“They’ve become pieces in a bigger machine,” said Gough. “And I think sometimes the movies can start to feel like wallpaper.”
Gough and Millar entered the superhero universe in 2001 with television’s Smallville, a teen drama about Superman’s origin. In those pioneer days, Bryan Singer’s X-Men was the only thing they had to show the “very nervous head of the studio” that a superhero story could be compelling. Back then, the studios were wondering if this genre was actually sustainable, or just lucky. (It had been a few years since George Clooney’s nipple-suit in Batman & Robin.)
Liberated from the origin story a few years later, Gough and Millar explored who Spider-Man was behind the mask. Turns out great power and great responsibility is such a downer. Peter loses his job delivering pizza. He’s flunking out of school. The suit is itchy and rides up in the crotch. And forget about love.
Spider-Man 2’s best scenes between Peter and Mary Jane punch harder than any diabolical goon. “That’s good, companionship,” mumbles Peter, finding out that Mary Jane has a boyfriend. “I’m with John, he'll get me my drink,” Mary Jane barks at him.
And in the film’s climax, Mary Jane sees Peter unmasked for the first time as he holds up a wall from crushing her.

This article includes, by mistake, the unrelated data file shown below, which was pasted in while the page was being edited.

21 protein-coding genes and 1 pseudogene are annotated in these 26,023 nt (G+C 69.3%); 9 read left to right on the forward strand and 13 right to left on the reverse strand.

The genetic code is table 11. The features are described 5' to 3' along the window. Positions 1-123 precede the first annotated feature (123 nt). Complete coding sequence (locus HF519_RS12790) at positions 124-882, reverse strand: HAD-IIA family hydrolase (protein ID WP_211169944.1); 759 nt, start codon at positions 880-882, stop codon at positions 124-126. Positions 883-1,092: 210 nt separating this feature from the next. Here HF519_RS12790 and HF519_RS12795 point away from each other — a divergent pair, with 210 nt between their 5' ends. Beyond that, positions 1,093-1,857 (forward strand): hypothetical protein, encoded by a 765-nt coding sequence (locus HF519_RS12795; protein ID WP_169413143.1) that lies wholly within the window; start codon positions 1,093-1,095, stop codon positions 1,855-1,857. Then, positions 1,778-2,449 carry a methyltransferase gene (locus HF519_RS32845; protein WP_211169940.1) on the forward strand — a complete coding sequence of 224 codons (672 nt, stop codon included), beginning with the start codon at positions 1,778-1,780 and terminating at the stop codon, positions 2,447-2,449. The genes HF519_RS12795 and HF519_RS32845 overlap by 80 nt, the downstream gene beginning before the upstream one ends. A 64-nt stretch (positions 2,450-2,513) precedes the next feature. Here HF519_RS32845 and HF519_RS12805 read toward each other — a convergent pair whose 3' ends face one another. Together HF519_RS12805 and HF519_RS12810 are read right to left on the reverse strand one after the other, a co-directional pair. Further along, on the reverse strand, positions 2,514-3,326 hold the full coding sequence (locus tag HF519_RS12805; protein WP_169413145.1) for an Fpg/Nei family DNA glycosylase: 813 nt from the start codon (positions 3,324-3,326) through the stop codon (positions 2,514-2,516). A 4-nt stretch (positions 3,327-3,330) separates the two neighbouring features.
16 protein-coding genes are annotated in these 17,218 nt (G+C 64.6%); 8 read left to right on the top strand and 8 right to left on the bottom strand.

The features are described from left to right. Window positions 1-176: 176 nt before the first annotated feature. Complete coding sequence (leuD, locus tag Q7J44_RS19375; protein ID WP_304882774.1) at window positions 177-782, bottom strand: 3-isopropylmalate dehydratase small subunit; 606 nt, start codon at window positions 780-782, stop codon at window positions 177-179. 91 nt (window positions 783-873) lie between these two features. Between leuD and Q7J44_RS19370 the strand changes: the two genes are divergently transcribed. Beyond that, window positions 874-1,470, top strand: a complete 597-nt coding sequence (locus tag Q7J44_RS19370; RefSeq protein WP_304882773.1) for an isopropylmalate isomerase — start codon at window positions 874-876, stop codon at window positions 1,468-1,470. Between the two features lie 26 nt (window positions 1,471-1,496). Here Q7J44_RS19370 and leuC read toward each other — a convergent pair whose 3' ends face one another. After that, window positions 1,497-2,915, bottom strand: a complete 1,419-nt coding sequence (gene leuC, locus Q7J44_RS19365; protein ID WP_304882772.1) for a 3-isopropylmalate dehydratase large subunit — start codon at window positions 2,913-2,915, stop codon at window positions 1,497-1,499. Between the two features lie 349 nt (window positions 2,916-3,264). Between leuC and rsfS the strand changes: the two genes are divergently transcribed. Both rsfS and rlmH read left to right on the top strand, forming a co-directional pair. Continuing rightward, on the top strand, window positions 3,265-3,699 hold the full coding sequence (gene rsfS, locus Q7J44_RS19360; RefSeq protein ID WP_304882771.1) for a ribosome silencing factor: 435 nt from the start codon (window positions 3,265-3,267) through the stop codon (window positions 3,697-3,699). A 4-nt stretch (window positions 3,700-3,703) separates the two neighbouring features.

“Hi,” he says. “Hi.”
“This is really heavy.”
Gough and Millar don’t dislike all superhero blockbusters: Batman Begins, Iron Man, Captain America: Winter Soldier, and X-Men: Days of Future Past stand above the rest. The Avengers, they said, successfully crammed so much in two hours, mainly because audiences were force-fed a history with the characters in the years before. (As for the fanboy darling The Dark Knight, Gough and Millar said it was a “hot mess” with plot holes and bloated second acts and that it was elevated by Heath Ledger.)
So how does this end? With reading generally in decline, does the soul, for lack of a better word, of comic book characters reside in these bloated “corporate destinies”?
The first superhero blockbuster for those who didn’t grow up reading comic books ends with Spider-Man swinging away, as the camera lingers on those blue eyes. Despite dumping her fiancé on their wedding day for Peter, she’s still sad. She knows dating a superhero is a bad idea. If only MJ knew that the third movie would be an overstuffed flop, that less than 10 years later the franchise would reboot to little applause, and soon after that the studios would reset again. Spider-Man 2’s web was about to snap.